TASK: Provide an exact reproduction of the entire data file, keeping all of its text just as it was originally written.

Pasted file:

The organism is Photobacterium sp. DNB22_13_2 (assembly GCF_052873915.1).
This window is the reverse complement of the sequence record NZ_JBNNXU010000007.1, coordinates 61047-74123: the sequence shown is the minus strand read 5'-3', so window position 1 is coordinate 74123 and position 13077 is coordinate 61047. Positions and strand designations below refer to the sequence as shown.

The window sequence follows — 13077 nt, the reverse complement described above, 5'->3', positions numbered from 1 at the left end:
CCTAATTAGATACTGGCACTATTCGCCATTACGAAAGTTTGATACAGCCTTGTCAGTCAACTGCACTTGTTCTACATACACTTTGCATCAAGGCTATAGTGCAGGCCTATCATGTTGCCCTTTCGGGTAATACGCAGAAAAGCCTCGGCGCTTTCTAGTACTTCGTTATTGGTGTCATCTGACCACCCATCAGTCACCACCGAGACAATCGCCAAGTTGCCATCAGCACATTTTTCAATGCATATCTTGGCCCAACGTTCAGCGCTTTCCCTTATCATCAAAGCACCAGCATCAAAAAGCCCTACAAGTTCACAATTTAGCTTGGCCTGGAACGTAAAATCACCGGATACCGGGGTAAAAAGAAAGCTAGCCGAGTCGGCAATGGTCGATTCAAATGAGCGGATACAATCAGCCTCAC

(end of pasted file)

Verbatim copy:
The organism is Photobacterium sp. DNB22_13_2 (assembly GCF_052873915.1).
This window is the reverse complement of the sequence record NZ_JBNNXU010000007.1, coordinates 61047-74123: the sequence shown is the minus strand read 5'-3', so window position 1 is coordinate 74123 and position 13077 is coordinate 61047. Positions and strand designations below refer to the sequence as shown.

The window sequence follows — 13077 nt, the reverse complement described above, 5'->3', positions numbered from 1 at the left end:
CCTAATTAGATACTGGCACTATTCGCCATTACGAAAGTTTGATACAGCCTTGTCAGTCAACTGCACTTGTTCTACATACACTTTGCATCAAGGCTATAGTGCAGGCCTATCATGTTGCCCTTTCGGGTAATACGCAGAAAAGCCTCGGCGCTTTCTAGTACTTCGTTATTGGTGTCATCTGACCACCCATCAGTCACCACCGAGACAATCGCCAAGTTGCCATCAGCACATTTTTCAATGCATATCTTGGCCCAACGTTCAGCGCTTTCCCTTATCATCAAAGCACCAGCATCAAAAAGCCCTACAAGTTCACAATTTAGCTTGGCCTGGAACGTAAAATCACCGGATACCGGGGTAAAAAGAAAGCTAGCCGAGTCGGCAATGGTCGATTCAAATGAGCGGATACAATCAGCCTCAC